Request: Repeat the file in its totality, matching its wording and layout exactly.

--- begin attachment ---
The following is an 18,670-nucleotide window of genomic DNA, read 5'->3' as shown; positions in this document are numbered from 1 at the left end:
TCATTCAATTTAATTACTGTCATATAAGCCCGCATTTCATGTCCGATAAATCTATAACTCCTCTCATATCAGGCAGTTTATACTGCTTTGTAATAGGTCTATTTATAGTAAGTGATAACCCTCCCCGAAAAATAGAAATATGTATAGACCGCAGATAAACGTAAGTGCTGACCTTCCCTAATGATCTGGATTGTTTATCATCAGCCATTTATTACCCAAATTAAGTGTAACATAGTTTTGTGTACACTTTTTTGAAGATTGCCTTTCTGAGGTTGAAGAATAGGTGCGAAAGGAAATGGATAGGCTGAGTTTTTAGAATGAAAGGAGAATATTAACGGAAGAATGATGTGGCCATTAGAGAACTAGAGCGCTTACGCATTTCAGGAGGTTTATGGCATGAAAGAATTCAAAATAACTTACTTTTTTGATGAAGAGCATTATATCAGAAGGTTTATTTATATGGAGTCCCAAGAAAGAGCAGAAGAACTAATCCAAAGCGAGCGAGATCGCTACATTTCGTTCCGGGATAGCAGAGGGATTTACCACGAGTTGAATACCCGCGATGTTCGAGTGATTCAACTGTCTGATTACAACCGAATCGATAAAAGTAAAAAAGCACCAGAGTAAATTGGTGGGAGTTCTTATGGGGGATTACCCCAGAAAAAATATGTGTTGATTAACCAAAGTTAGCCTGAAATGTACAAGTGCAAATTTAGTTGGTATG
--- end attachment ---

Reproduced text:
The following is an 18,670-nucleotide window of genomic DNA, read 5'->3' as shown; positions in this document are numbered from 1 at the left end:
TCATTCAATTTAATTACTGTCATATAAGCCCGCATTTCATGTCCGATAAATCTATAACTCCTCTCATATCAGGCAGTTTATACTGCTTTGTAATAGGTCTATTTATAGTAAGTGATAACCCTCCCCGAAAAATAGAAATATGTATAGACCGCAGATAAACGTAAGTGCTGACCTTCCCTAATGATCTGGATTGTTTATCATCAGCCATTTATTACCCAAATTAAGTGTAACATAGTTTTGTGTACACTTTTTTGAAGATTGCCTTTCTGAGGTTGAAGAATAGGTGCGAAAGGAAATGGATAGGCTGAGTTTTTAGAATGAAAGGAGAATATTAACGGAAGAATGATGTGGCCATTAGAGAACTAGAGCGCTTACGCATTTCAGGAGGTTTATGGCATGAAAGAATTCAAAATAACTTACTTTTTTGATGAAGAGCATTATATCAGAAGGTTTATTTATATGGAGTCCCAAGAAAGAGCAGAAGAACTAATCCAAAGCGAGCGAGATCGCTACATTTCGTTCCGGGATAGCAGAGGGATTTACCACGAGTTGAATACCCGCGATGTTCGAGTGATTCAACTGTCTGATTACAACCGAATCGATAAAAGTAAAAAAGCACCAGAGTAAATTGGTGGGAGTTCTTATGGGGGATTACCCCAGAAAAAATATGTGTTGATTAACCAAAGTTAGCCTGAAATGTACAAGTGCAAATTTAGTTGGTATG